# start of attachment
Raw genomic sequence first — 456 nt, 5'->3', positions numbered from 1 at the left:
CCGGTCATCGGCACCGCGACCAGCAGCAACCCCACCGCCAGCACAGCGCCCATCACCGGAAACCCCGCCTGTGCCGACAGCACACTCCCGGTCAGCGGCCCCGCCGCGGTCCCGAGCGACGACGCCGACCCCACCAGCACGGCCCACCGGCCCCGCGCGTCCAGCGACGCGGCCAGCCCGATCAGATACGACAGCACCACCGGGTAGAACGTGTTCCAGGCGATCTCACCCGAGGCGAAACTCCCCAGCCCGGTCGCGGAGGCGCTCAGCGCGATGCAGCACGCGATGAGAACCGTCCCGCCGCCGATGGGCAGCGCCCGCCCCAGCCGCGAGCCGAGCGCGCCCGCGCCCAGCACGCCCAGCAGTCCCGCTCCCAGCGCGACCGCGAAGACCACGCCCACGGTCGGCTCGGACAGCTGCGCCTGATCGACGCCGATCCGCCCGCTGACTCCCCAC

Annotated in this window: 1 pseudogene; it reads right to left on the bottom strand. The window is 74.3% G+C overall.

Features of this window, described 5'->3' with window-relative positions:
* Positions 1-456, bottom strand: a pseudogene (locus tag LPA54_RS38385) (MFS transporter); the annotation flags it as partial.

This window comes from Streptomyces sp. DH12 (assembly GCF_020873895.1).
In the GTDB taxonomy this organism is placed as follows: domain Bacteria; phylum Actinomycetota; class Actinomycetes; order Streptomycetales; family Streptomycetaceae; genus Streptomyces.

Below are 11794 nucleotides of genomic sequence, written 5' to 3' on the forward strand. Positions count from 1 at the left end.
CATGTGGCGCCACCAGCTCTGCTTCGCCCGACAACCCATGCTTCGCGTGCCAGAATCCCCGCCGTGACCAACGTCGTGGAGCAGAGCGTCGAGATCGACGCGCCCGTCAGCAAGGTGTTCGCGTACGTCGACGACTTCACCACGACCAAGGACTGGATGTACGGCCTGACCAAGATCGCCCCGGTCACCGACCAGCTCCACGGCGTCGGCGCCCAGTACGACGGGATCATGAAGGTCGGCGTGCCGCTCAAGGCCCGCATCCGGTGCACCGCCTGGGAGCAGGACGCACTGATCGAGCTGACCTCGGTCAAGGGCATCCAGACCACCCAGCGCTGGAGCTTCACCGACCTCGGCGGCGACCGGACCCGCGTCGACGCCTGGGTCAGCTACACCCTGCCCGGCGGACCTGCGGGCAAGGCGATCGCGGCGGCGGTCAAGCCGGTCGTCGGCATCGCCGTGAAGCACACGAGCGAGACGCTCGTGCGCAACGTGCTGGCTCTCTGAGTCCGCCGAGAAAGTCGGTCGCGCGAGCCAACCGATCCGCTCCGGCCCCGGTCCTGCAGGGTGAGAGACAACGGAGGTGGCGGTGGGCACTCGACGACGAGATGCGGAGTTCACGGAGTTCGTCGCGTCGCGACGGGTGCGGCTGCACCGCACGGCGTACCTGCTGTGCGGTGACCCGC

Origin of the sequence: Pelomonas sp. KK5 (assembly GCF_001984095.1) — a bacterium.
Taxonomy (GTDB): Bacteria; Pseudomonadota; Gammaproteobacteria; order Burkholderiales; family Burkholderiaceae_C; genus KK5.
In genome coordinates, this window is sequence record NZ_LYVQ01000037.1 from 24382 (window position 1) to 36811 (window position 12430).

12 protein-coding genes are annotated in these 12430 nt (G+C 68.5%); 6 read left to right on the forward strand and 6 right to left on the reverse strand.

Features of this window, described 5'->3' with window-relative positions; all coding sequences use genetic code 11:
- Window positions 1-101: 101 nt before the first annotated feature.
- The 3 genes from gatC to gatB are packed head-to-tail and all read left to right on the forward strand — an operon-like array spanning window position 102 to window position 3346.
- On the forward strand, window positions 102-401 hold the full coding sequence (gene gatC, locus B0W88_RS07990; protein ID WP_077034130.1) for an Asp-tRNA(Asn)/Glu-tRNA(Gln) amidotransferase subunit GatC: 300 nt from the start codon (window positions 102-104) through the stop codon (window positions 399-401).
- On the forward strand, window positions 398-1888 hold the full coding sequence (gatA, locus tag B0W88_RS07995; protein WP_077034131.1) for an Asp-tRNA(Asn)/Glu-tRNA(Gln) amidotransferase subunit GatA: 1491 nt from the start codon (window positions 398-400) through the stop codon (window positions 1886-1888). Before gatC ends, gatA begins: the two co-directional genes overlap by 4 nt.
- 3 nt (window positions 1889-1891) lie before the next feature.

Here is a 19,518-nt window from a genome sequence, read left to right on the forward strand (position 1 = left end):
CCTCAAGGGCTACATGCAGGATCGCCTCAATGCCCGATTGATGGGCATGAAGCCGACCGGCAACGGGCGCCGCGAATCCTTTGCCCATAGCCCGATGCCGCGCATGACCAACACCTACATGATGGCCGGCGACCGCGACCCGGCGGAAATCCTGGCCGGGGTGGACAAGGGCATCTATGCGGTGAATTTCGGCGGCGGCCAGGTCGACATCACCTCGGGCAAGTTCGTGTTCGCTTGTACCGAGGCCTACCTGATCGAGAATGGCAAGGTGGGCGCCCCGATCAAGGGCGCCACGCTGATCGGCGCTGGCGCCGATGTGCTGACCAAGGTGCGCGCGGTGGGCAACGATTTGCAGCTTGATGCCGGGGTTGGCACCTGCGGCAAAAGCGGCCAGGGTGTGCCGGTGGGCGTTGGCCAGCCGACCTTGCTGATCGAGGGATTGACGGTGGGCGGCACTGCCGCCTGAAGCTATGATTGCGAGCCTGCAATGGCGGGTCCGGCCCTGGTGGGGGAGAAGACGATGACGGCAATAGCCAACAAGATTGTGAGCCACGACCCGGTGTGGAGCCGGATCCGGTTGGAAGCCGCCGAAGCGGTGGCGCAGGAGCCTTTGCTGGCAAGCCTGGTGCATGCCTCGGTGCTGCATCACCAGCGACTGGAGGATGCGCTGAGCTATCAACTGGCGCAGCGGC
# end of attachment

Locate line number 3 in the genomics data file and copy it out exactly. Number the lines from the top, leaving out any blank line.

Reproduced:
Annotated in this window: 1 pseudogene; it reads right to left on the bottom strand. The window is 74.3% G+C overall.